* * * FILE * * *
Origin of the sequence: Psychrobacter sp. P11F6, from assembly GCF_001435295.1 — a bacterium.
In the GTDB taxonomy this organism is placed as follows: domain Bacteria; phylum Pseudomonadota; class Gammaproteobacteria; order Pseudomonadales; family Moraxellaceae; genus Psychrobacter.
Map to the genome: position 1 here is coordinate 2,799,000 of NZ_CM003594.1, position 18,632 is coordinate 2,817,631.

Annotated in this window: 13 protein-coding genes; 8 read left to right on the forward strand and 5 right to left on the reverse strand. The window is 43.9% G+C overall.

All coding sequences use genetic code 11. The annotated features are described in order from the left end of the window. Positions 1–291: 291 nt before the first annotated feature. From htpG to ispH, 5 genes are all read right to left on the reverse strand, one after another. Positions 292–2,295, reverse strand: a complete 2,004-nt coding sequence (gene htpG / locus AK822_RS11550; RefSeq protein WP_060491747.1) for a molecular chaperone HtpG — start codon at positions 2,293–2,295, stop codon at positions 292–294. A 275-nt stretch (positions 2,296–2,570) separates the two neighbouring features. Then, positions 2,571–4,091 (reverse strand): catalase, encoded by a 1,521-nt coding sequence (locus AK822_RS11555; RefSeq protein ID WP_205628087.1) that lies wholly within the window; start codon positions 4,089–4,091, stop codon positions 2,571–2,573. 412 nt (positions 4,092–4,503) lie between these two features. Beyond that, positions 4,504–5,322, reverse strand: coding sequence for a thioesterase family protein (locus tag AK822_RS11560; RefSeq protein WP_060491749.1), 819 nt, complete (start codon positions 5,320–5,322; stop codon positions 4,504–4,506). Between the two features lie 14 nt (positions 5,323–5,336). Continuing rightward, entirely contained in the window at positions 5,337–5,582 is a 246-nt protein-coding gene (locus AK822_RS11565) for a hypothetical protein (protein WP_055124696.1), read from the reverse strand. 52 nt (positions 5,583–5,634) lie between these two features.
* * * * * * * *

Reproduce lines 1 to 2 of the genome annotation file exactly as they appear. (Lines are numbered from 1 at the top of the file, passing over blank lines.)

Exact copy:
Origin of the sequence: Psychrobacter sp. P11F6, from assembly GCF_001435295.1 — a bacterium.
In the GTDB taxonomy this organism is placed as follows: domain Bacteria; phylum Pseudomonadota; class Gammaproteobacteria; order Pseudomonadales; family Moraxellaceae; genus Psychrobacter.